With support from the Foundation for the Social Sciences, which was created under the aegis of the Fondation de France, Gwenaële Rot, university professor and researcher at the Center for the Sociology of Organizations, is starting a study on the evolution of the profession of production designers, who play a key role in filmmaking. This labor sociologist sees a need to study the changes that digital technology has wrought on this profession’s practice, position and developments.
As sociologists Georges Friedmann and Edgar Morin put it in 1952: “The strength of a movie lies in its mix of imagination and reality, in the realism of this fantasy, and in the imaginary aspect of this reality”. A film set, which is part of this “mix”, is therefore much more than a layout. From “natural sets” using urban or rural space to blue background studios that actors perform in before synthetic images are embedded, not to mention “old-fashioned” sets, ways of creating and sustaining film sets vary depending on the stories to tell, the techniques used and the film’s budget.
Be it realistic and/or imaginary, the set shapes those who will inhabit it and cross it over the course of the film’s narrative. Creating a set involves characterizing places in terms of their historical, esthetic and sociological dimensions.
To create a set, a whole chain of artistic cooperation must fall into place to identify and transform a place into a film set: set researchers (scouts), set workers and technicians (builders, painters, craftsmen, sculptors, plasterers, locksmiths, contractors, props masters, etc.). The production designer, a real master of ceremonies, plays a central role at the heart of this organization, even if during the shoot the chief operator in charge of light also helps shape the set.
The use of digital technology is increasingly upending this chain of artistic cooperation, During film shoots, and especially in the post-production phase, other professionals become involved – particularly special effects supervisors; they complete and transform the work around the conception and creation of sets. The development of digital technologies, their perfecting and their falling costs have led to a rethinking of the ways in which sets are created, since most of the set work can now be done after the film is shot. Thus, all the activities linked to the set have profoundly changed and the whole chain of image creation is being recast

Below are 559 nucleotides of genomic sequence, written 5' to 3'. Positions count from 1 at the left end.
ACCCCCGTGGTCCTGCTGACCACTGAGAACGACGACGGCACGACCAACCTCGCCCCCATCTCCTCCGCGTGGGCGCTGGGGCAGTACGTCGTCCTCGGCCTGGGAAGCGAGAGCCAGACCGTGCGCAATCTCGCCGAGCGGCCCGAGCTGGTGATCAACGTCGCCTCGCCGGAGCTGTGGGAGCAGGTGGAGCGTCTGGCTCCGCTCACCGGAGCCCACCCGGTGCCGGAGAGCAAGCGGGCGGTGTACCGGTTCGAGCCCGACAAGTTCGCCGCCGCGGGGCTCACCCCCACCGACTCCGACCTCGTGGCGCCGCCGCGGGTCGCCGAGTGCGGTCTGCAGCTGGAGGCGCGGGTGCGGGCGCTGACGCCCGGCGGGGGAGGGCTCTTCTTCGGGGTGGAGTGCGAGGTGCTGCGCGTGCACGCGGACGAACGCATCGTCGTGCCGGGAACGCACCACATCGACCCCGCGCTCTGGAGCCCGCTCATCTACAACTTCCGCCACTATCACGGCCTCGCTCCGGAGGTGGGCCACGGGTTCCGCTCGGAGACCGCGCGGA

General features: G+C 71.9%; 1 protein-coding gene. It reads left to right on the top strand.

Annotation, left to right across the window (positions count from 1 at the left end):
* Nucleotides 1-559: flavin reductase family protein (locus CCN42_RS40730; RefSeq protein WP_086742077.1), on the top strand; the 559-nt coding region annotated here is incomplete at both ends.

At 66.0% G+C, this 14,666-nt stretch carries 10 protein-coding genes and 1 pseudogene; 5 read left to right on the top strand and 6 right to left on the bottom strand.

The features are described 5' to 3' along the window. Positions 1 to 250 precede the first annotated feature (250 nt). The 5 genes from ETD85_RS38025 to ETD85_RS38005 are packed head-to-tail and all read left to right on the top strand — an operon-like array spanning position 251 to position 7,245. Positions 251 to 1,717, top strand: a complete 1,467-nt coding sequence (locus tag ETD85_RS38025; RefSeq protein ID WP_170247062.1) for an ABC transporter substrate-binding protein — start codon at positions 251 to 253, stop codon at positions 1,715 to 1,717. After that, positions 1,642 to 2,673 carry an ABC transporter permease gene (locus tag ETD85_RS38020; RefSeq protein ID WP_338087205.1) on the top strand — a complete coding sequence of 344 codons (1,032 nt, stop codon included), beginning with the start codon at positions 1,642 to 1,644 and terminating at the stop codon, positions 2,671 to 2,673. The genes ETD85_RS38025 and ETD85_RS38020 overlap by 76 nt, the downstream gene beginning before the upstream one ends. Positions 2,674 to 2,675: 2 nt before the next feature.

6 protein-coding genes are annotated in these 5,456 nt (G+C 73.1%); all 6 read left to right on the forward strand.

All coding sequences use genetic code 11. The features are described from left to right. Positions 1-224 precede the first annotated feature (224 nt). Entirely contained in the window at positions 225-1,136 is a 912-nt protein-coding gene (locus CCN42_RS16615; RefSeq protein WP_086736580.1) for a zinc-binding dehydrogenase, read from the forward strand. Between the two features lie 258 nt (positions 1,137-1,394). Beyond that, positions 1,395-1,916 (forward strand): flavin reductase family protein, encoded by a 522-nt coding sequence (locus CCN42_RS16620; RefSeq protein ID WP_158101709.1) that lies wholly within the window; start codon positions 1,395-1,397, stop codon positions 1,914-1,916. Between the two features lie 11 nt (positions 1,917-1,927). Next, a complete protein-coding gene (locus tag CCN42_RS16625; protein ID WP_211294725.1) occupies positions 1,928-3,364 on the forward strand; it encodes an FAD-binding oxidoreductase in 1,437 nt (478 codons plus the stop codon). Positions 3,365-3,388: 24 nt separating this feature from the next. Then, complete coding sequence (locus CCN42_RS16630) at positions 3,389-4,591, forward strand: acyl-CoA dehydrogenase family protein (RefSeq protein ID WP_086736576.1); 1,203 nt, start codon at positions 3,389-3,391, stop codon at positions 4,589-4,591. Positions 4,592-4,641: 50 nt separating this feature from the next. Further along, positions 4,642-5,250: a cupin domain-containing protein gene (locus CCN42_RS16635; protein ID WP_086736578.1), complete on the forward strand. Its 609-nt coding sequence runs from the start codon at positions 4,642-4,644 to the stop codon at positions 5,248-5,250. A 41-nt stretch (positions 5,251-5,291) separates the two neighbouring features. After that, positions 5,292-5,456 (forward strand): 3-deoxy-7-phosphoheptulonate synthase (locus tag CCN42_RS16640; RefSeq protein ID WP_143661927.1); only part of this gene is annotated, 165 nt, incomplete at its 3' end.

The sociological survey at the heart of this research specifically aims to study the way in which film production designers have repositioned their activity in time, from the preparatory phase to the post-production phase. How do they redefine their way of working? What are the forms of cooperation between the different professionals involved in the creation of a film set? To what extent does the digital processing of images in the post-production phase affect the selection of filming locations, the conception of the set and cinematographic staging methods?
To answer these questions many qualitative interviews will be conducted with various professionals: production designers, scouts, chief operators, special effects supervisors and producers. This survey will also be linked to an observation of different workspaces: preparation offices, digital image processing computer rooms and natural and studio film sets.
The final question will be to ask whether these evolutions are akin to an operation wherein one trade replaces another. Is this a turning point where the post-production phase overtakes the preparation for films and shoots? Might it be that in the same way that chief operators are sometimes called upon to do light in an animation film, production designers will also have a role to play in determining the artistic orientations of sets? Will the growing importance of digital technology enable a loosening of the material hold on “real” places involved in most shoots?
Finally, in the context of a major reconfiguration of techniques and professional boundaries, we will explore the essentiality of matter and concrete space, which we believe will remain crucial resources in cinematographic creation.
* This research is part of a broader research program on film professions and filming spaces.
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